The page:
NEC members welcomed Labour’s opposition to the Tories’ latest assault on trade unions, questioned the independence of the pay review bodies and worried about the retained EU bill, which could lead to the loss of maternity, paternity and sick pay. I said, while changes to the NHS might be sensible, “reform” sounded threatening to people already at the end of their tether. Tone mattered as well as substance, and there should be limits to private sector involvement.

Others wondered if Labour could bring in modest post-Brexit improvements – pet passports, common food standards, Horizon, Erasmus, faster entry and exit queues – without getting into arguments about the single market and the customs union. Deprived areas were suffering from the cost-of-living crisis, children were arriving in hospital with hypothermia and some had a general sense of lawlessness. Partnership with councils would be essential, and coastal and country communities had their own particular challenges.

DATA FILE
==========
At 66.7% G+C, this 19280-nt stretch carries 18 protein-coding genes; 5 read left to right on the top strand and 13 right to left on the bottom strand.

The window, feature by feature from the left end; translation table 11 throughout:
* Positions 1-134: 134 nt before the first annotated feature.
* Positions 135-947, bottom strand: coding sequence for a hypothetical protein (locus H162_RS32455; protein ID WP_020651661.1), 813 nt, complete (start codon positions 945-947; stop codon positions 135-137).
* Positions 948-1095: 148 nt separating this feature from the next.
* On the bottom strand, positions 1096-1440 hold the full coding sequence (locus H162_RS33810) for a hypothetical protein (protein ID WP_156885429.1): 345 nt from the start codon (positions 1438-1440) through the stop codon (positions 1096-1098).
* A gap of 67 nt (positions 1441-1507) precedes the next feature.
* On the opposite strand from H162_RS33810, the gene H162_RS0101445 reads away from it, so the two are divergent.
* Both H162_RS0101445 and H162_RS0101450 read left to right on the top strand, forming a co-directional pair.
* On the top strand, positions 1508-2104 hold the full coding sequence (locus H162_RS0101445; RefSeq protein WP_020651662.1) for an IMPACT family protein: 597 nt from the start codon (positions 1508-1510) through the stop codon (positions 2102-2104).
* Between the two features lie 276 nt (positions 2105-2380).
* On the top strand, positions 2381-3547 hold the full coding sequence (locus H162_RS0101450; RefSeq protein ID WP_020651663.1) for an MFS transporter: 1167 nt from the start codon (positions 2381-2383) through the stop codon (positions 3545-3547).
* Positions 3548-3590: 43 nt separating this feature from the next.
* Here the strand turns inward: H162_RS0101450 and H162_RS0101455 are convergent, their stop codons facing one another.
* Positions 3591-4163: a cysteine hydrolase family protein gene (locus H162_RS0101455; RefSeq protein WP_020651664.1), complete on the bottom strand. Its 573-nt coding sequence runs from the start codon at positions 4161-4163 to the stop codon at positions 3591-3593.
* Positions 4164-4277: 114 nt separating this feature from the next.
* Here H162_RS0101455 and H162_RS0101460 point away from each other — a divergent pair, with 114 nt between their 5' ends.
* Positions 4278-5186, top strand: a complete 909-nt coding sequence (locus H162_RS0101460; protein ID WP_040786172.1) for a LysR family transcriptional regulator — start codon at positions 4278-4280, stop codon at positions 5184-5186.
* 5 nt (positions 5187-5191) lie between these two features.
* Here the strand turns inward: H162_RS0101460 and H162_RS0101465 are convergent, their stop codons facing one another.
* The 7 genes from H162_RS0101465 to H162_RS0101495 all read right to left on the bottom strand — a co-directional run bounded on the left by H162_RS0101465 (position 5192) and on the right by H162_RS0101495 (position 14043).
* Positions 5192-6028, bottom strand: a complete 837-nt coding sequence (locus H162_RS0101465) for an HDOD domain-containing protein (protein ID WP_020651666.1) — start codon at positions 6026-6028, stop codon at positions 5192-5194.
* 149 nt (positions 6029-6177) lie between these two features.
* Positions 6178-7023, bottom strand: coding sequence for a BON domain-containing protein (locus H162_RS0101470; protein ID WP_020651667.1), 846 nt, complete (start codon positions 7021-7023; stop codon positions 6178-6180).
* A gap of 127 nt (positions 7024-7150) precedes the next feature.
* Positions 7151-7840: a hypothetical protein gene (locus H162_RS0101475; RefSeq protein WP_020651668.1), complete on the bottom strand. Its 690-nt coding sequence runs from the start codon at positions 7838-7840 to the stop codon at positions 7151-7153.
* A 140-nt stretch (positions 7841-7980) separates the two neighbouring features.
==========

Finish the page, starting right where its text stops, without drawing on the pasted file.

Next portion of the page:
Finally, Starmer was asked why Labour had dropped its commitment to scrap Universal Credit. He agreed that there were huge problems with timing and sanctions, but the principle of a single benefit rather than six separate benefits was, on balance, sensible. He attacked the latest Tory anti-union move as insulting, unnecessary and counterproductive. Ambulance workers were leaving picket lines to respond to emergencies, and the Tories were failing to meet minimum service levels on non-strike days. Improvements to health services should include early intervention, more preventative measures and better mental health care. He understood that reform could sound like doing things to people rather than with them and was committed to working with the unions. He was talking with the European Union about closer trading links, and would address the National Farmers Union in two weeks’ time. On crime, he agreed that prosecution and charge rates were too low and anti-social behaviour had a huge impact if people were afraid to go out after dark. Very few would say they were safer and better-off than 13 years ago.

Deputy leader’s report